The answer has always been HTML/CSS...and some scripting for storage, but that's it. We do not need to invent the new network we already have the web.

In HTML we can carry data by adding a tiny bit of data to your HTML. Every HTML element (the tags) can carry the class attribute. You do this in the same way you add a CSS Selector but we add some metadata properties

So for example just add class="u-bookmark-of" to curate  a resource. This tiny bit of data can empower interoperability in the community at levels we only dream about.

When we decide to carry our metadata in the very files we want to share with the Commons you also get to utlize so many more standards already approved by th W3c such as webmentions which means I can send a reply post from my site to your website and you can display it as a comment.

Doesn't that sound perfect for an network built on our own Domains?

Domains and Websites Take Priviledge and Power

Yes knowing how to build a website does reflect our institutional and global imbalances. Literacy always has. The powerful hold it back from the disenfranchised and the down trodden must use it to take back control. The web is not different.

But could you imagine saying, "Not everyone can afford books so we shouldn't teach people to read and write"?

Why do we say this now with the web. We took the wrong lesson from the Web 2.0 meme. It was never , "Now nobody needs to know HTML." It should have been, "Now everyone needs to know a bit of HTML."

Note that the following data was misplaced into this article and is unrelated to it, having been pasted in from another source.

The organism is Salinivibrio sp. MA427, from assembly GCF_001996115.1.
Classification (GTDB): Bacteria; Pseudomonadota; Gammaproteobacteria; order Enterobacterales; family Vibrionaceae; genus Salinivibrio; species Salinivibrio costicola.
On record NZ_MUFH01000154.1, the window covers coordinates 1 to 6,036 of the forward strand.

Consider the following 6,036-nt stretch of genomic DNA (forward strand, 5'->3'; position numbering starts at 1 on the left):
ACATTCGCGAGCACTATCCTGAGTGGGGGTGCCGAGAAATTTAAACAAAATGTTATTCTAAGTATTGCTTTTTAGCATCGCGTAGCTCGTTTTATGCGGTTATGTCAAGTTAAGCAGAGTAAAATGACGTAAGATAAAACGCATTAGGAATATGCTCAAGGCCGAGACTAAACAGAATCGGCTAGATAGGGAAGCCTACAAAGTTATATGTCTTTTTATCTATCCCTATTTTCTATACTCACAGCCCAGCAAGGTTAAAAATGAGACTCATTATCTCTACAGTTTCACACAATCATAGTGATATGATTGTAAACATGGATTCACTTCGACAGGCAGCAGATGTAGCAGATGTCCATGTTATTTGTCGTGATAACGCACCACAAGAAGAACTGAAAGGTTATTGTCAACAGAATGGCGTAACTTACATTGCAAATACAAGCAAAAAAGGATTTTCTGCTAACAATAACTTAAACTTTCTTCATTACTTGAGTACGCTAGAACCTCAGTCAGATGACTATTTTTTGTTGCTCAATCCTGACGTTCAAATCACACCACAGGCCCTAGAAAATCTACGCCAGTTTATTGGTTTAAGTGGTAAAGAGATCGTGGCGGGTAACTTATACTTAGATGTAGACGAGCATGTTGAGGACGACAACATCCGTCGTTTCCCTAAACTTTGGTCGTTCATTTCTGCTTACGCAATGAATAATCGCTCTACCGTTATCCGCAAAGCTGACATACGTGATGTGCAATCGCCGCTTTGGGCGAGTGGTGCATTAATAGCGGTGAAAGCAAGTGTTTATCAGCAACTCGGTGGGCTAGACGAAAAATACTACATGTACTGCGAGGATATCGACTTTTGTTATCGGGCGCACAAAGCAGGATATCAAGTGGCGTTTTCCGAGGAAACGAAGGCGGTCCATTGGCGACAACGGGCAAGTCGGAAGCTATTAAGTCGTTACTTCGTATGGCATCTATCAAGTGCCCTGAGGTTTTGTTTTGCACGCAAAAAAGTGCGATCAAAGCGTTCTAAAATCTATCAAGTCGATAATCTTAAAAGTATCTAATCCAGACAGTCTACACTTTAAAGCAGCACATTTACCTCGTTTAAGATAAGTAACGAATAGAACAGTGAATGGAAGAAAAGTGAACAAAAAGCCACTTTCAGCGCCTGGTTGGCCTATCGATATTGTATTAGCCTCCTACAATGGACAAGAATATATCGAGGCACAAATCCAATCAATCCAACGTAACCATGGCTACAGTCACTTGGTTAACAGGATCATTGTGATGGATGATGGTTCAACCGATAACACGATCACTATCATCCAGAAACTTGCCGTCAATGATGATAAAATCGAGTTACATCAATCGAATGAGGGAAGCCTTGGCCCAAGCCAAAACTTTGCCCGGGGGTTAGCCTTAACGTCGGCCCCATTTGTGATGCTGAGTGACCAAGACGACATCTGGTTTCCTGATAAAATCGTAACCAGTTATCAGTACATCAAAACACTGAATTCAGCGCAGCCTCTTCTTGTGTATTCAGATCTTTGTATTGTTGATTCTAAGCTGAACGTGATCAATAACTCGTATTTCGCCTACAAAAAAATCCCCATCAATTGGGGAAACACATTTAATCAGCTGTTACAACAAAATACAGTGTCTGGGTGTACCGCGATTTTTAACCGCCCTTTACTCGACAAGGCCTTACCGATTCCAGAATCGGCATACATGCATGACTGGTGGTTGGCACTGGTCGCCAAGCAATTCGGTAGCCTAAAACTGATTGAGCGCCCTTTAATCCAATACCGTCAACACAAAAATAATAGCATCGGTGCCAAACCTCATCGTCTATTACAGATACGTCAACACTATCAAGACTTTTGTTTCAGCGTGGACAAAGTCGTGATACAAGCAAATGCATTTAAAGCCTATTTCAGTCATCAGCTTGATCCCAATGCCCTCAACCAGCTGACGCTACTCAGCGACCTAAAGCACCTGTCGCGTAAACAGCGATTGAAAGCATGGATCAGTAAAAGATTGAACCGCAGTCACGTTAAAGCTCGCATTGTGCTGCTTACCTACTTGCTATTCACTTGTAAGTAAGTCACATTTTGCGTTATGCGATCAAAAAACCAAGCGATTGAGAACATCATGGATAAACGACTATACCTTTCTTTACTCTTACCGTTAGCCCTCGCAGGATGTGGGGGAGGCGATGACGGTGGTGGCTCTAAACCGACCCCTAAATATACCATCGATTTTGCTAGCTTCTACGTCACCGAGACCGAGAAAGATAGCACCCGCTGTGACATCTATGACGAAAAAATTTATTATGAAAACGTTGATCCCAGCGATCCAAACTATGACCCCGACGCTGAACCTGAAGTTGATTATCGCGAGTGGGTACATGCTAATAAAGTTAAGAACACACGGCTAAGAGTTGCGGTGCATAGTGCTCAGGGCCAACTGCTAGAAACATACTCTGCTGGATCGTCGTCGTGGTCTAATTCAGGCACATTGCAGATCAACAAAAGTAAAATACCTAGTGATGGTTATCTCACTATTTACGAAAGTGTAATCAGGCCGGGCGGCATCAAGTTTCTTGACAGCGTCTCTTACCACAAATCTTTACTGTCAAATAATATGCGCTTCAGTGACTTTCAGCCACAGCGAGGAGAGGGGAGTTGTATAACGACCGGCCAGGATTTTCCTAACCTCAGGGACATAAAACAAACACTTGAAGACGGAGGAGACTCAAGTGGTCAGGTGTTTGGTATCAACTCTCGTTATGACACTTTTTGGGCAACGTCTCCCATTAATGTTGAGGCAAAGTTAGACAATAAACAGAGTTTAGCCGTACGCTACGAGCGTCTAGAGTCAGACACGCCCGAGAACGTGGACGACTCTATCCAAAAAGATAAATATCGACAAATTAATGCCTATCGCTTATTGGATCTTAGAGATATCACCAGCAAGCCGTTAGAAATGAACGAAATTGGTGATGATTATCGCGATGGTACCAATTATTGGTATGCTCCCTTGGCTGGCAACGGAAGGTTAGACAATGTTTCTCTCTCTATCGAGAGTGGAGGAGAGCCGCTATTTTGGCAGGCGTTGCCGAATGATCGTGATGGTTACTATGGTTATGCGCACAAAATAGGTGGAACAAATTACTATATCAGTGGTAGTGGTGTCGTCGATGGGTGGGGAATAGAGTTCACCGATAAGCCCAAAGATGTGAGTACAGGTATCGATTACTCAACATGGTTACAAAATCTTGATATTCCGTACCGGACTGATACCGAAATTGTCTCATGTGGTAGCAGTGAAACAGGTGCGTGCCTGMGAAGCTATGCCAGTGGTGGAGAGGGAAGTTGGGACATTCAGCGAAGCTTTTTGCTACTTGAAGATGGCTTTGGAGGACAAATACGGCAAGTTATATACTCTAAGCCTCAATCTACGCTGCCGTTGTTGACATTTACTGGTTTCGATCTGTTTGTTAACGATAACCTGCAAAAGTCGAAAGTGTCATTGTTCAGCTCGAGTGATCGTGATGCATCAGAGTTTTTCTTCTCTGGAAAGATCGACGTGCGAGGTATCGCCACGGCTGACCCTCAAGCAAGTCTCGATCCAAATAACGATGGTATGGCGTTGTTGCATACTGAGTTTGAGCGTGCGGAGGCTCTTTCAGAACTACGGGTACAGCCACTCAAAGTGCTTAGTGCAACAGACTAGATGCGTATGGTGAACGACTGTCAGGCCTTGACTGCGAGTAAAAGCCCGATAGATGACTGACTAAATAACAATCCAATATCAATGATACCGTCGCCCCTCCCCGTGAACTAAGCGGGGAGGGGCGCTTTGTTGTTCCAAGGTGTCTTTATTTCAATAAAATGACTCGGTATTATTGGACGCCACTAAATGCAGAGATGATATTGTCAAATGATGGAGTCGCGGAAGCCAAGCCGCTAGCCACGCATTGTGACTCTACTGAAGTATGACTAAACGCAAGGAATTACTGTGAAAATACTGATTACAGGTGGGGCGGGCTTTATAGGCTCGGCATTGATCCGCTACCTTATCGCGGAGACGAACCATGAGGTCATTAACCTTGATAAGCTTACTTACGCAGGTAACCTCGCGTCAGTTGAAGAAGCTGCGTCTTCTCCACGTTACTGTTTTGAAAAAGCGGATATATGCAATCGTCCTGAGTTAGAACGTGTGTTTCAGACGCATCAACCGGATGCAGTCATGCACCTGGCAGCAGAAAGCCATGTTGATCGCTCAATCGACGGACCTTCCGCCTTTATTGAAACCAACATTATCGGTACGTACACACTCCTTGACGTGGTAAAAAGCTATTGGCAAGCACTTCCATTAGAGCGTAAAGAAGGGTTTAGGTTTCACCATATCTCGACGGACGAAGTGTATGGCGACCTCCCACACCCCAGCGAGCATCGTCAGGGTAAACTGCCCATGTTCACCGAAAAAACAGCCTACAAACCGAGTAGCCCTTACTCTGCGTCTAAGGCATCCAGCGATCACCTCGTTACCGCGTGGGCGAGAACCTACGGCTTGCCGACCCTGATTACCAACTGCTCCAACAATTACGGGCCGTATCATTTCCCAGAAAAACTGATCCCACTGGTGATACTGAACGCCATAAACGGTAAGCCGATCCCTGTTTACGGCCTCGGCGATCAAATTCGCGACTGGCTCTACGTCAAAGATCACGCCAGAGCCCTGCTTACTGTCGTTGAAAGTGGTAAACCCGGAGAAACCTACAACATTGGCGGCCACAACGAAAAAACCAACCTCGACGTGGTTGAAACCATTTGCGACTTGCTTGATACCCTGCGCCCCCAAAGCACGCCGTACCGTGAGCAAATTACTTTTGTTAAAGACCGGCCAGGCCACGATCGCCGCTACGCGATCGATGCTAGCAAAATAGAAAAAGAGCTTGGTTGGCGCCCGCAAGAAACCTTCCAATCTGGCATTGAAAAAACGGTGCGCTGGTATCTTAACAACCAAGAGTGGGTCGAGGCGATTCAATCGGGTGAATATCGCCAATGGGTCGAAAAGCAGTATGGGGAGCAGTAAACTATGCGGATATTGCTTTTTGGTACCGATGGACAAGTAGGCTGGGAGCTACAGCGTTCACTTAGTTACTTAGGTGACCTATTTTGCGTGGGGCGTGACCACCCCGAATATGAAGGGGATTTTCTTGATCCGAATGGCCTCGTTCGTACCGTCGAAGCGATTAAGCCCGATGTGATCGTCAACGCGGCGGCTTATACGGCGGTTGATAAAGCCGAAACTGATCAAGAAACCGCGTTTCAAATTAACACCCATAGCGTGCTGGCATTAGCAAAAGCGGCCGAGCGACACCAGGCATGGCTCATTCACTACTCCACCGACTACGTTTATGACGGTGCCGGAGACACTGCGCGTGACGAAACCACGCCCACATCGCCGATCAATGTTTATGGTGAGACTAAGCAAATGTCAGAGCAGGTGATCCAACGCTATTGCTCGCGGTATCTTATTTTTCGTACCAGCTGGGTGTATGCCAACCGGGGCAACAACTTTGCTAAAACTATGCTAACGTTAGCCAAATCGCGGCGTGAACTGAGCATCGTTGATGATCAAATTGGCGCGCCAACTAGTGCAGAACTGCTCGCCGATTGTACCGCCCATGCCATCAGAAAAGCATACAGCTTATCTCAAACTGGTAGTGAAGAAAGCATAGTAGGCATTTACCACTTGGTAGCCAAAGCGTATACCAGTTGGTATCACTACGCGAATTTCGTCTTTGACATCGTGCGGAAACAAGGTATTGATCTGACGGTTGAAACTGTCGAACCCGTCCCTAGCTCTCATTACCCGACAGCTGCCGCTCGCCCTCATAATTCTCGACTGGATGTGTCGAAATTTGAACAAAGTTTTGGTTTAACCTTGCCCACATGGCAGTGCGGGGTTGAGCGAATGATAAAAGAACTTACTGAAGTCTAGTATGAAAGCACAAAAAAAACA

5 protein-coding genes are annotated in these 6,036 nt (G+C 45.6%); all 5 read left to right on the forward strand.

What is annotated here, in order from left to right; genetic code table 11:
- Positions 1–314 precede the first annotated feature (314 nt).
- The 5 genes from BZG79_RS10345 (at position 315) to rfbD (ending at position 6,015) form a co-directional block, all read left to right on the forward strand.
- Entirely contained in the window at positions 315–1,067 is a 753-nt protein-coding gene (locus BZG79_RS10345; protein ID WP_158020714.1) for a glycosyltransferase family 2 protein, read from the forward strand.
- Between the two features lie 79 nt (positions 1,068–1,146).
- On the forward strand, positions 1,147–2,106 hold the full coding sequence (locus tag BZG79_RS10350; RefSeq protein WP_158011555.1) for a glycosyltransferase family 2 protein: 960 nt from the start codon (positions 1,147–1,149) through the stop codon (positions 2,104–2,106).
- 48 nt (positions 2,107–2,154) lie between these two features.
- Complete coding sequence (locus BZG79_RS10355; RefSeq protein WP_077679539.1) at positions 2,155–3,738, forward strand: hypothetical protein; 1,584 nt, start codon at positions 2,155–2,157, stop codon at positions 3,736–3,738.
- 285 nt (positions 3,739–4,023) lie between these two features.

How to Begin

Model. Can you answer the question, "My url is.."

Learn out loud. Capture your journey as you start to esnure the longevity of you content by making a committment to an HTML/CSS first world.

Remix. Check out our Getting Started page. We have built a ton of resources to Glitch (this is my Mozilla Thimble) replacement. Tools focused on learning  and generic tools  from beginner to advanced.

Get Involved. Somewhere near you like minded indiviudals meet up. Create the local network. We run events, free of cost, that anyone around the world can organize. For example every other Wednedsay across the globe small local clubs meet up and hack on wenbsites. We also run larger weekend events and have a free online conference coming up, one in New Haven, and events scheduled around the world. 

Contribute to the Commons. When you build resources and tools using HTML as your base you are ensuring our past can be read in the future.